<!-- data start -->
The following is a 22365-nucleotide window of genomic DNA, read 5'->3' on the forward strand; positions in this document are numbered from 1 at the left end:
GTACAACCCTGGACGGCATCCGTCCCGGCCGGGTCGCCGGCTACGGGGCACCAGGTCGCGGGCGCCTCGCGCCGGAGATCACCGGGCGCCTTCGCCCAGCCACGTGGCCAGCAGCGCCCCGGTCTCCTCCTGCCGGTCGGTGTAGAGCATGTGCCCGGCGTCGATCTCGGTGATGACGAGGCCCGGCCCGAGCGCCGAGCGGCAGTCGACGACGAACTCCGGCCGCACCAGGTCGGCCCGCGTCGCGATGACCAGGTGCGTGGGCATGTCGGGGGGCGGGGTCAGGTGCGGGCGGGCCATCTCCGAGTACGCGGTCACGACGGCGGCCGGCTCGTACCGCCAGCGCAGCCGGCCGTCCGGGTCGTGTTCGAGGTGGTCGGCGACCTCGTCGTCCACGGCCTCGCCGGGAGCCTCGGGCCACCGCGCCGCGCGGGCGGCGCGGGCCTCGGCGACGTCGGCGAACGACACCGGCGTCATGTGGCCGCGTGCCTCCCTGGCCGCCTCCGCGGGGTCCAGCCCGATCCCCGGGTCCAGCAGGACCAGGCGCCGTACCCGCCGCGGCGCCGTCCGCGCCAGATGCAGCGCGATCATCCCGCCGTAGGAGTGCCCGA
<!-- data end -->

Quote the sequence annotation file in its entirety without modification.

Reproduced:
The following is a 22365-nucleotide window of genomic DNA, read 5'->3' on the forward strand; positions in this document are numbered from 1 at the left end:
GTACAACCCTGGACGGCATCCGTCCCGGCCGGGTCGCCGGCTACGGGGCACCAGGTCGCGGGCGCCTCGCGCCGGAGATCACCGGGCGCCTTCGCCCAGCCACGTGGCCAGCAGCGCCCCGGTCTCCTCCTGCCGGTCGGTGTAGAGCATGTGCCCGGCGTCGATCTCGGTGATGACGAGGCCCGGCCCGAGCGCCGAGCGGCAGTCGACGACGAACTCCGGCCGCACCAGGTCGGCCCGCGTCGCGATGACCAGGTGCGTGGGCATGTCGGGGGGCGGGGTCAGGTGCGGGCGGGCCATCTCCGAGTACGCGGTCACGACGGCGGCCGGCTCGTACCGCCAGCGCAGCCGGCCGTCCGGGTCGTGTTCGAGGTGGTCGGCGACCTCGTCGTCCACGGCCTCGCCGGGAGCCTCGGGCCACCGCGCCGCGCGGGCGGCGCGGGCCTCGGCGACGTCGGCGAACGACACCGGCGTCATGTGGCCGCGTGCCTCCCTGGCCGCCTCCGCGGGGTCCAGCCCGATCCCCGGGTCCAGCAGGACCAGGCGCCGTACCCGCCGCGGCGCCGTCCGCGCCAGATGCAGCGCGATCATCCCGCCGTAGGAGTGCCCGA